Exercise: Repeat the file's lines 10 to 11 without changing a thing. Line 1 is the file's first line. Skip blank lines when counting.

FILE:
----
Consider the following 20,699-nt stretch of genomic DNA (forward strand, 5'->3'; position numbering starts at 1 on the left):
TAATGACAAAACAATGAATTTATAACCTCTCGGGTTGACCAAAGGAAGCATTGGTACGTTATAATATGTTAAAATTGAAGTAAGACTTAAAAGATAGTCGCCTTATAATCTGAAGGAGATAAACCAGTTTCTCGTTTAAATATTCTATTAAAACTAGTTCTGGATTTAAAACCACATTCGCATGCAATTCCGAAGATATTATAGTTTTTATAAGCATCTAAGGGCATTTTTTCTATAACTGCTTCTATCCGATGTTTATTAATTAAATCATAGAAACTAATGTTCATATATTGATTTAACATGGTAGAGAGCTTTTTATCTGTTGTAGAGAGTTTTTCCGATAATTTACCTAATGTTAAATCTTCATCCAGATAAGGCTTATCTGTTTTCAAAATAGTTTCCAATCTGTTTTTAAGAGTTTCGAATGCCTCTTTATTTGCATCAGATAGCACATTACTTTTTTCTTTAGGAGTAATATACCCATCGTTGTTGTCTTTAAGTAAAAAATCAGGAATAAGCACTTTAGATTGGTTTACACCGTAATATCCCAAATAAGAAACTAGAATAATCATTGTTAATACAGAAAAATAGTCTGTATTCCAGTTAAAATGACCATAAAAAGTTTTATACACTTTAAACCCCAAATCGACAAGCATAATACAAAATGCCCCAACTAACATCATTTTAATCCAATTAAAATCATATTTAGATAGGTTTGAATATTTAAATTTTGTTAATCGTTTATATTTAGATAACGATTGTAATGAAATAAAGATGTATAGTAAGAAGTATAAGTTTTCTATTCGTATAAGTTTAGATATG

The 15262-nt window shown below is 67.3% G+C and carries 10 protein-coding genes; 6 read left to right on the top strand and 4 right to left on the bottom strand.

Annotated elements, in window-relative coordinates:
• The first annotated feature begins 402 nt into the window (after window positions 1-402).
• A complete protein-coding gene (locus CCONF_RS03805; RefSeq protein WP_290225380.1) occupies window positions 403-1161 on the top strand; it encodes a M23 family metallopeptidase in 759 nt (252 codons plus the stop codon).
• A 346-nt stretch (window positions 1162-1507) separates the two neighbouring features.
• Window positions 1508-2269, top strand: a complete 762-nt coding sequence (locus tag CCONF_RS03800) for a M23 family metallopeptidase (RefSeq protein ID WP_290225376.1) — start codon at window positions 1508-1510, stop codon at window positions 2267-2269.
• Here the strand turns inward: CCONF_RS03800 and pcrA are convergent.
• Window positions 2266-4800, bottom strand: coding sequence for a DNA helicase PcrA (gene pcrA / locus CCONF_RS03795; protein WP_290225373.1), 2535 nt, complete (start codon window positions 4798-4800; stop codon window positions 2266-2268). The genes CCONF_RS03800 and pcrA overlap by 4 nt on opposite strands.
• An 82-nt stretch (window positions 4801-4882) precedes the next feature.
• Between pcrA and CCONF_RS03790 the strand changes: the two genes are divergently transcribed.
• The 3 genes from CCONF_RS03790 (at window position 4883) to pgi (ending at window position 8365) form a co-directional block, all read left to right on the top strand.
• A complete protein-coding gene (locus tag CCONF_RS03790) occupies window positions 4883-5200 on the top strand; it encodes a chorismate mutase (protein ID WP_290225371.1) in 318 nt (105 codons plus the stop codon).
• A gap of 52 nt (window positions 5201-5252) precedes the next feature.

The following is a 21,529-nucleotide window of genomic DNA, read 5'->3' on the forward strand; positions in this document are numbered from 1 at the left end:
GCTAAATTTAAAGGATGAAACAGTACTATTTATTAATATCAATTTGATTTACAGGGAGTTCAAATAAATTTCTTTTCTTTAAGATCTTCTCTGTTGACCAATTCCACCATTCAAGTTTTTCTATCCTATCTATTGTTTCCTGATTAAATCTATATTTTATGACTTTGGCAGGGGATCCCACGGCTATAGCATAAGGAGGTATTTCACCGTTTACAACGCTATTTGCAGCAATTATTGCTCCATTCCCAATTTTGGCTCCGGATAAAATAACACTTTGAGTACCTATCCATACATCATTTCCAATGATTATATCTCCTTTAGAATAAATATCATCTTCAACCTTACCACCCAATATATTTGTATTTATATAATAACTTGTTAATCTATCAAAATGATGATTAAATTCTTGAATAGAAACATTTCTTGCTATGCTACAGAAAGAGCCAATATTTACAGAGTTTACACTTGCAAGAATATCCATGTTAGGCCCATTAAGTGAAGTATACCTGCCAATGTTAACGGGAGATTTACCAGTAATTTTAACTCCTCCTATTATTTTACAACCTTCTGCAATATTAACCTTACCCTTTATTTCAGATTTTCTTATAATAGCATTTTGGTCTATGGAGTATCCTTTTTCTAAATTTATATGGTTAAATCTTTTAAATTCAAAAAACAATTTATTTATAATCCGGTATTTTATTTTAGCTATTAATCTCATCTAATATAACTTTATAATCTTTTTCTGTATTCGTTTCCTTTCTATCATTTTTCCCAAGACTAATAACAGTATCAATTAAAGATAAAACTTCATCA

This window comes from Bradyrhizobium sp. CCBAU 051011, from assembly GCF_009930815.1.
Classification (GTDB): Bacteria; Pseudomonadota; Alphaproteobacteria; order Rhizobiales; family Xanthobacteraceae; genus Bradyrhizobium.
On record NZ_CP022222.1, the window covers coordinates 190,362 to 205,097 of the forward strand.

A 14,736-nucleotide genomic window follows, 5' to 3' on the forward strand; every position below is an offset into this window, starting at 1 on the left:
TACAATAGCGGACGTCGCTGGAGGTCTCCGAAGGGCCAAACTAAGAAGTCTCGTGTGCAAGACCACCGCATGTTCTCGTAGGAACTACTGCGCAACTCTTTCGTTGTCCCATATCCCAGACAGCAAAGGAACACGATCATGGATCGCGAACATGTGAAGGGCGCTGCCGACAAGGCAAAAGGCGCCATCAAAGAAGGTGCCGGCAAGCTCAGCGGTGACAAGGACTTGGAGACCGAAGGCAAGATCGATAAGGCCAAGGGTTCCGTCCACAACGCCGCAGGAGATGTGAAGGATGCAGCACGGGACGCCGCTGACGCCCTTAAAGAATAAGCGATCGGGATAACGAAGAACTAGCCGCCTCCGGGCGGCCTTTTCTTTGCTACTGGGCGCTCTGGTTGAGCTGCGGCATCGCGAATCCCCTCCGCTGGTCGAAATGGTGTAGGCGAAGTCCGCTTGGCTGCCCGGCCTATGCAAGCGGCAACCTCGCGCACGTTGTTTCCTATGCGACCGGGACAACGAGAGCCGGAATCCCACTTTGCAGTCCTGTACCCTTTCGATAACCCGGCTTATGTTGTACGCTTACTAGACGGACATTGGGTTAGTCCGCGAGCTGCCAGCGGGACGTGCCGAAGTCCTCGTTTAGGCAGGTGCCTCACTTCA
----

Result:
• Window positions 2266-4800, bottom strand: coding sequence for a DNA helicase PcrA (gene pcrA / locus CCONF_RS03795; protein WP_290225373.1), 2535 nt, complete (start codon window positions 4798-4800; stop codon window positions 2266-2268). The genes CCONF_RS03800 and pcrA overlap by 4 nt on opposite strands.
• An 82-nt stretch (window positions 4801-4882) precedes the next feature.